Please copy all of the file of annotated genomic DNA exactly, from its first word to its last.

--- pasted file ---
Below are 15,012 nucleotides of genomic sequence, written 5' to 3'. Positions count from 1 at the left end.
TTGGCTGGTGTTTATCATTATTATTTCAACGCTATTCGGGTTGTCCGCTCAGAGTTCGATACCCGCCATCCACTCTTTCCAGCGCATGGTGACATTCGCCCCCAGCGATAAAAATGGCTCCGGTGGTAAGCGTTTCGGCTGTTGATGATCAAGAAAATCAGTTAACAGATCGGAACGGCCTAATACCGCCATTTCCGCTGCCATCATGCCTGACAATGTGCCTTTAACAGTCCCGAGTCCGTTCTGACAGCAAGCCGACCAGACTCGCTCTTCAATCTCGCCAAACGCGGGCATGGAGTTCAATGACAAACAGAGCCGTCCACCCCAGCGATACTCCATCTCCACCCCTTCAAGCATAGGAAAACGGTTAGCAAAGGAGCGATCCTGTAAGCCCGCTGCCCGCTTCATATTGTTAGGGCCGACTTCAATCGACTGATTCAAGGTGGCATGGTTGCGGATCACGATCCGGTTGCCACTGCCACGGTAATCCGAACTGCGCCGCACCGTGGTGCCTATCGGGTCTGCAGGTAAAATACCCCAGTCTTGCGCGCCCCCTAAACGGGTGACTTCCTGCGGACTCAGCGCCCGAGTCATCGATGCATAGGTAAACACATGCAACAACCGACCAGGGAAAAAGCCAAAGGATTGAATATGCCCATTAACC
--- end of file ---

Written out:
Below are 15,012 nucleotides of genomic sequence, written 5' to 3'. Positions count from 1 at the left end.
TTGGCTGGTGTTTATCATTATTATTTCAACGCTATTCGGGTTGTCCGCTCAGAGTTCGATACCCGCCATCCACTCTTTCCAGCGCATGGTGACATTCGCCCCCAGCGATAAAAATGGCTCCGGTGGTAAGCGTTTCGGCTGTTGATGATCAAGAAAATCAGTTAACAGATCGGAACGGCCTAATACCGCCATTTCCGCTGCCATCATGCCTGACAATGTGCCTTTAACAGTCCCGAGTCCGTTCTGACAGCAAGCCGACCAGACTCGCTCTTCAATCTCGCCAAACGCGGGCATGGAGTTCAATGACAAACAGAGCCGTCCACCCCAGCGATACTCCATCTCCACCCCTTCAAGCATAGGAAAACGGTTAGCAAAGGAGCGATCCTGTAAGCCCGCTGCCCGCTTCATATTGTTAGGGCCGACTTCAATCGACTGATTCAAGGTGGCATGGTTGCGGATCACGATCCGGTTGCCACTGCCACGGTAATCCGAACTGCGCCGCACCGTGGTGCCTATCGGGTCTGCAGGTAAAATACCCCAGTCTTGCGCGCCCCCTAAACGGGTGACTTCCTGCGGACTCAGCGCCCGAGTCATCGATGCATAGGTAAACACATGCAACAACCGACCAGGGAAAAAGCCAAAGGATTGAATATGCCCATTAACC